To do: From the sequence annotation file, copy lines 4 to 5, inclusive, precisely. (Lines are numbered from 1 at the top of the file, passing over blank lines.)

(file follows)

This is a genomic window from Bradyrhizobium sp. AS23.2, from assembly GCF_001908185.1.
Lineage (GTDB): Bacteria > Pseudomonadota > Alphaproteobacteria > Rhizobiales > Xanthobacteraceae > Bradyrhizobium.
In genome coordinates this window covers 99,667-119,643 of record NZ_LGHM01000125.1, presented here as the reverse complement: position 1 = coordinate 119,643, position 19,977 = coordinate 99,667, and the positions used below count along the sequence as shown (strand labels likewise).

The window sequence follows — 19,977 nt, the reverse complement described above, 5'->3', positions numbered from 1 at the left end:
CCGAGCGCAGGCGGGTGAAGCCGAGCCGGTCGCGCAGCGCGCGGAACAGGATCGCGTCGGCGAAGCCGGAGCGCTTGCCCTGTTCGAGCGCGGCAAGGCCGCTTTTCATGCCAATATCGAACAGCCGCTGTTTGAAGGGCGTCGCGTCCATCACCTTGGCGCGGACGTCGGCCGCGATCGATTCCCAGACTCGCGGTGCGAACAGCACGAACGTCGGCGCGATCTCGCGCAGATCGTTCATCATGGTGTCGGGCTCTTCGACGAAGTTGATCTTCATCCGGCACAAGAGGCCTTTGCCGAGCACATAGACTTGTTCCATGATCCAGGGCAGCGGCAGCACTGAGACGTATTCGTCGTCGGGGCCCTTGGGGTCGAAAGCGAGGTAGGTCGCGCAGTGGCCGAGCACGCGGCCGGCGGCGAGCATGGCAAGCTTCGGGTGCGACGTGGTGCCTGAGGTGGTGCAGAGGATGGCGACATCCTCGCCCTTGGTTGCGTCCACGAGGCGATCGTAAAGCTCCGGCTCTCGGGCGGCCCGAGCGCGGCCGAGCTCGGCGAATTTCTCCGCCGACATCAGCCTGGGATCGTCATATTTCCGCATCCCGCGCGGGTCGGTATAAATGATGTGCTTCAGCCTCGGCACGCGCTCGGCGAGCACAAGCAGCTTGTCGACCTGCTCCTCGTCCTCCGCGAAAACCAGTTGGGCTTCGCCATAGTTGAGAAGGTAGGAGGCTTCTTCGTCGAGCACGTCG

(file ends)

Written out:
The window sequence follows — 19,977 nt, the reverse complement described above, 5'->3', positions numbered from 1 at the left end:
CCGAGCGCAGGCGGGTGAAGCCGAGCCGGTCGCGCAGCGCGCGGAACAGGATCGCGTCGGCGAAGCCGGAGCGCTTGCCCTGTTCGAGCGCGGCAAGGCCGCTTTTCATGCCAATATCGAACAGCCGCTGTTTGAAGGGCGTCGCGTCCATCACCTTGGCGCGGACGTCGGCCGCGATCGATTCCCAGACTCGCGGTGCGAACAGCACGAACGTCGGCGCGATCTCGCGCAGATCGTTCATCATGGTGTCGGGCTCTTCGACGAAGTTGATCTTCATCCGGCACAAGAGGCCTTTGCCGAGCACATAGACTTGTTCCATGATCCAGGGCAGCGGCAGCACTGAGACGTATTCGTCGTCGGGGCCCTTGGGGTCGAAAGCGAGGTAGGTCGCGCAGTGGCCGAGCACGCGGCCGGCGGCGAGCATGGCAAGCTTCGGGTGCGACGTGGTGCCTGAGGTGGTGCAGAGGATGGCGACATCCTCGCCCTTGGTTGCGTCCACGAGGCGATCGTAAAGCTCCGGCTCTCGGGCGGCCCGAGCGCGGCCGAGCTCGGCGAATTTCTCCGCCGACATCAGCCTGGGATCGTCATATTTCCGCATCCCGCGCGGGTCGGTATAAATGATGTGCTTCAGCCTCGGCACGCGCTCGGCGAGCACAAGCAGCTTGTCGACCTGCTCCTCGTCCTCCGCGAAAACCAGTTGGGCTTCGCCATAGTTGAGAAGGTAGGAGGCTTCTTCGTCGAGCACGTCG